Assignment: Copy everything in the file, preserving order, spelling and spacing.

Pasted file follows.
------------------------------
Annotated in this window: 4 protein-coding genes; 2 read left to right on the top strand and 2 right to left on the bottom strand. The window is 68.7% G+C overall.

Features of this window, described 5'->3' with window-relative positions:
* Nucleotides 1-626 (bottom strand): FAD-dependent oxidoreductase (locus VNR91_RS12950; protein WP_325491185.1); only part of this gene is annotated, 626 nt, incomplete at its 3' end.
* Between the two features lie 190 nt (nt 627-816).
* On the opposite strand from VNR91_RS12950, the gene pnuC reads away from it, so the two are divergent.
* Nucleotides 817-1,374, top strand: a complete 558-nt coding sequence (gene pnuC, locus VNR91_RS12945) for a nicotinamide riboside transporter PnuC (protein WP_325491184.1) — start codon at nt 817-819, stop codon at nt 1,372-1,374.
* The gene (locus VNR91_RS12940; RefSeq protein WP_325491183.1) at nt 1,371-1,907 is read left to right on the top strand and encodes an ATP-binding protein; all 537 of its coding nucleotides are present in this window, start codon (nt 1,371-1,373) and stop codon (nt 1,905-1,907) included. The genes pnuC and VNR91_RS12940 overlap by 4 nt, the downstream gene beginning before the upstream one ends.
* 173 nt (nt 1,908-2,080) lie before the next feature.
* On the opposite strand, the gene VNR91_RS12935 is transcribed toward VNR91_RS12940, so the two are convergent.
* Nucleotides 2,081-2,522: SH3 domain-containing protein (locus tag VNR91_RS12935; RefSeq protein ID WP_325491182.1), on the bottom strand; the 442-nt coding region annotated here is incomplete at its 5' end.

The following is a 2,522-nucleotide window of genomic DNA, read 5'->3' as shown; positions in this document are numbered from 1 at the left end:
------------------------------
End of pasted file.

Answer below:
Annotated in this window: 4 protein-coding genes; 2 read left to right on the top strand and 2 right to left on the bottom strand. The window is 68.7% G+C overall.

Features of this window, described 5'->3' with window-relative positions:
* Nucleotides 1-626 (bottom strand): FAD-dependent oxidoreductase (locus VNR91_RS12950; protein WP_325491185.1); only part of this gene is annotated, 626 nt, incomplete at its 3' end.
* Between the two features lie 190 nt (nt 627-816).
* On the opposite strand from VNR91_RS12950, the gene pnuC reads away from it, so the two are divergent.
* Nucleotides 817-1,374, top strand: a complete 558-nt coding sequence (gene pnuC, locus VNR91_RS12945) for a nicotinamide riboside transporter PnuC (protein WP_325491184.1) — start codon at nt 817-819, stop codon at nt 1,372-1,374.
* The gene (locus VNR91_RS12940; RefSeq protein WP_325491183.1) at nt 1,371-1,907 is read left to right on the top strand and encodes an ATP-binding protein; all 537 of its coding nucleotides are present in this window, start codon (nt 1,371-1,373) and stop codon (nt 1,905-1,907) included. The genes pnuC and VNR91_RS12940 overlap by 4 nt, the downstream gene beginning before the upstream one ends.
* 173 nt (nt 1,908-2,080) lie before the next feature.
* On the opposite strand, the gene VNR91_RS12935 is transcribed toward VNR91_RS12940, so the two are convergent.
* Nucleotides 2,081-2,522: SH3 domain-containing protein (locus tag VNR91_RS12935; RefSeq protein ID WP_325491182.1), on the bottom strand; the 442-nt coding region annotated here is incomplete at its 5' end.

The following is a 2,522-nucleotide window of genomic DNA, read 5'->3' as shown; positions in this document are numbered from 1 at the left end: